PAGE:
Just over 30 years ago, a new enterprise support service was launched. Business Link was designed to replace a host of fragmented business support offerings and lasted until its demise under the Coalition Government in 2012.
At its heart, it offered a simple proposition – an online resource backed by a network of 89 regional officers and (at its height) a team of 650 ‘personal business advisers’ to deliver on-the-ground support to a wide range of SMEs.
In many ways, we are at a similar point to the one we were at in 1992 when the programme was first set up. We have a very fragmented system of business support with too little co-operation between agencies, too few business owners seeking help, high numbers of business insolvencies and like variations in the quality of locally-delivered advice.
The local enterprise partnerships (LEPS) which replaced Business Link range from the very good and proactive to simply a telephone number. Plus, in the last round of funding, many have seen their budgets slashed at the same time as European money (ERDF and ESF) has finished.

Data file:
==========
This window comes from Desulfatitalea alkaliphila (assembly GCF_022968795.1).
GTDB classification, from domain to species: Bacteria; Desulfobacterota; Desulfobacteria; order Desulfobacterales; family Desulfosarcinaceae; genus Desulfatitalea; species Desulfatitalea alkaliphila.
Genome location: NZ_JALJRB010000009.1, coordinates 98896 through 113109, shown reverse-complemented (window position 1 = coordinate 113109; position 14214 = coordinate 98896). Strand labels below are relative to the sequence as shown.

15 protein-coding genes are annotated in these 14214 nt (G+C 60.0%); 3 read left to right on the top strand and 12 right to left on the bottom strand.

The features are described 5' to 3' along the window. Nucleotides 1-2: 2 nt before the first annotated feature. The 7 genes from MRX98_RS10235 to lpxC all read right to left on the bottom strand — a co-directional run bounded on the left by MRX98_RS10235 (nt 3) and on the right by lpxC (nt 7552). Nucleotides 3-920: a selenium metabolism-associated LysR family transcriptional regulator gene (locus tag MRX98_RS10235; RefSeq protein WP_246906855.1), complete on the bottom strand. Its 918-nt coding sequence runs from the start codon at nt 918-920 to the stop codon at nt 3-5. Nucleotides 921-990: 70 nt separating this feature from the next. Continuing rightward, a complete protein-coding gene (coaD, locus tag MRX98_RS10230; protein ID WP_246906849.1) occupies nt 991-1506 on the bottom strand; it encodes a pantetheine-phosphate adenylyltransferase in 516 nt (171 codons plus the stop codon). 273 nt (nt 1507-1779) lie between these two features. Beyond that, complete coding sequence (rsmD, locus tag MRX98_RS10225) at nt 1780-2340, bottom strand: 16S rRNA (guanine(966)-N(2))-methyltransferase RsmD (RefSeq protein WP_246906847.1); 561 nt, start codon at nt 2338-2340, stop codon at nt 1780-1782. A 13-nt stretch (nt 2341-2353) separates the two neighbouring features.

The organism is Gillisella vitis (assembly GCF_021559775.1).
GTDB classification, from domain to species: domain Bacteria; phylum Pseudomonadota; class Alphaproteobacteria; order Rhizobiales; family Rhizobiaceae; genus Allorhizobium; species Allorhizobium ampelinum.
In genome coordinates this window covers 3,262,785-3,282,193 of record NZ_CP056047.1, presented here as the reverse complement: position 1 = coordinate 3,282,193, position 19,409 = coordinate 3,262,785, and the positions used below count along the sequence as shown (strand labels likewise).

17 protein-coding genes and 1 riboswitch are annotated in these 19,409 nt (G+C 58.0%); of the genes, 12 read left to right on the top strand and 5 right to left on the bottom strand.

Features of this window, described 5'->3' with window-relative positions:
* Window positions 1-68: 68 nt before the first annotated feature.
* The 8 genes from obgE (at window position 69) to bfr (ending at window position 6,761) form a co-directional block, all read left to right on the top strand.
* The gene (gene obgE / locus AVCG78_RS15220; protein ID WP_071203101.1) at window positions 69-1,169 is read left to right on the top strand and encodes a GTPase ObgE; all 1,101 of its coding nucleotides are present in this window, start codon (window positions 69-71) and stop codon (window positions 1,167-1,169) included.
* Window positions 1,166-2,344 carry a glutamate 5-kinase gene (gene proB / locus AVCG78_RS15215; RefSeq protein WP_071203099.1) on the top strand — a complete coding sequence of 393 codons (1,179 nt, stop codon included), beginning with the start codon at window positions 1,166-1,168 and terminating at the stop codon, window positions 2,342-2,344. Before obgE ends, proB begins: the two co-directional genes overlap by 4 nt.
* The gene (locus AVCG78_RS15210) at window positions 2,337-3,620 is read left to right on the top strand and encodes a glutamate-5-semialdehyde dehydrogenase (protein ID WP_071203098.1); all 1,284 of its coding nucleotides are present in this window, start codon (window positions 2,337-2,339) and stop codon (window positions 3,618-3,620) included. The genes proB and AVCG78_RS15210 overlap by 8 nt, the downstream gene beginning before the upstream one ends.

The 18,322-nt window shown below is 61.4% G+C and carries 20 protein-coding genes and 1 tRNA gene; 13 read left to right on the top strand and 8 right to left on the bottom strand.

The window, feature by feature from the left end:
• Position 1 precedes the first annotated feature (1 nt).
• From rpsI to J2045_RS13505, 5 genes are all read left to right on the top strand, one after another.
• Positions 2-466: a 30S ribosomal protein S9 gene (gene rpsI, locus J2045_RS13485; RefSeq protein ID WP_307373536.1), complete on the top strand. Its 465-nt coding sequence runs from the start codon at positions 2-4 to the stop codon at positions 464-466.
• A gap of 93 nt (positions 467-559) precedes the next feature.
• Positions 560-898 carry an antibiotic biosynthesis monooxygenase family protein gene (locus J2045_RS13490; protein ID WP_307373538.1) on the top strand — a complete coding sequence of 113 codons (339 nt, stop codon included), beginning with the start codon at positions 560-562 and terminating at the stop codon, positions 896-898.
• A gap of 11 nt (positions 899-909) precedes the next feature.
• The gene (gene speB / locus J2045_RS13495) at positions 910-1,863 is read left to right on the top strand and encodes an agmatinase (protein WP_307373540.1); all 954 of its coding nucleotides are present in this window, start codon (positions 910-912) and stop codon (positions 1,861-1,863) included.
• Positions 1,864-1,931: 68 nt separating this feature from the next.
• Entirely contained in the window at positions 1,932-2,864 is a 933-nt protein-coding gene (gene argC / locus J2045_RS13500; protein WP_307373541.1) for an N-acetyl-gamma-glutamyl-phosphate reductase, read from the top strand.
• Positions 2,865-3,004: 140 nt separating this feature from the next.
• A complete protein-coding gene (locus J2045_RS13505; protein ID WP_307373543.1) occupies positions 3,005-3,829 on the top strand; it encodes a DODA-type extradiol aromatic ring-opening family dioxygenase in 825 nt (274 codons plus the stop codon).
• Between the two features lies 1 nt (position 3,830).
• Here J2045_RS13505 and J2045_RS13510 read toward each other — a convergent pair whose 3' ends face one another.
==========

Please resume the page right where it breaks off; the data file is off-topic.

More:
We believe that the time is now right to revisit the Business Link model and refresh it for today’s post Covid, post Brexit, uncertain business landscape.
1. There should be one, single website for UK business support. In the USA, they already have one single website - https://www.sba.gov/ - for SMEs, whilst in Australia they have https://business.gov.au/
2. We should upgrade the existing LEP network to help create regional hubs. At the same time, we should be working closely with the economic development teams from local authorities to understand where the areas of greatest need may be. This is about using local knowledge and data to target a wide spread of enterprises.
3. And we need an army of properly trained business advisers working at a local level (districts within counties and areas within unitaries) who can do proper outreach work. Running a business has never been more complicated with ESG, GDPR, digitisation, threats from AI adding to the already considerable workload. It therefore makes sense to have people who have at least an understanding of all these areas delivering business support
With a renewed focus on the Levelling Up agenda, the imminent introduction of Making Tax Digital (MTD) plus the need for the Shared Prosperity Fund (SPF) to replace the old European funding, we have a fantastic opportunity to take a strategic view of how to support the UK’s millions of SMEs. We think Business Link 2.0 may well be the most cost effective long-term solution.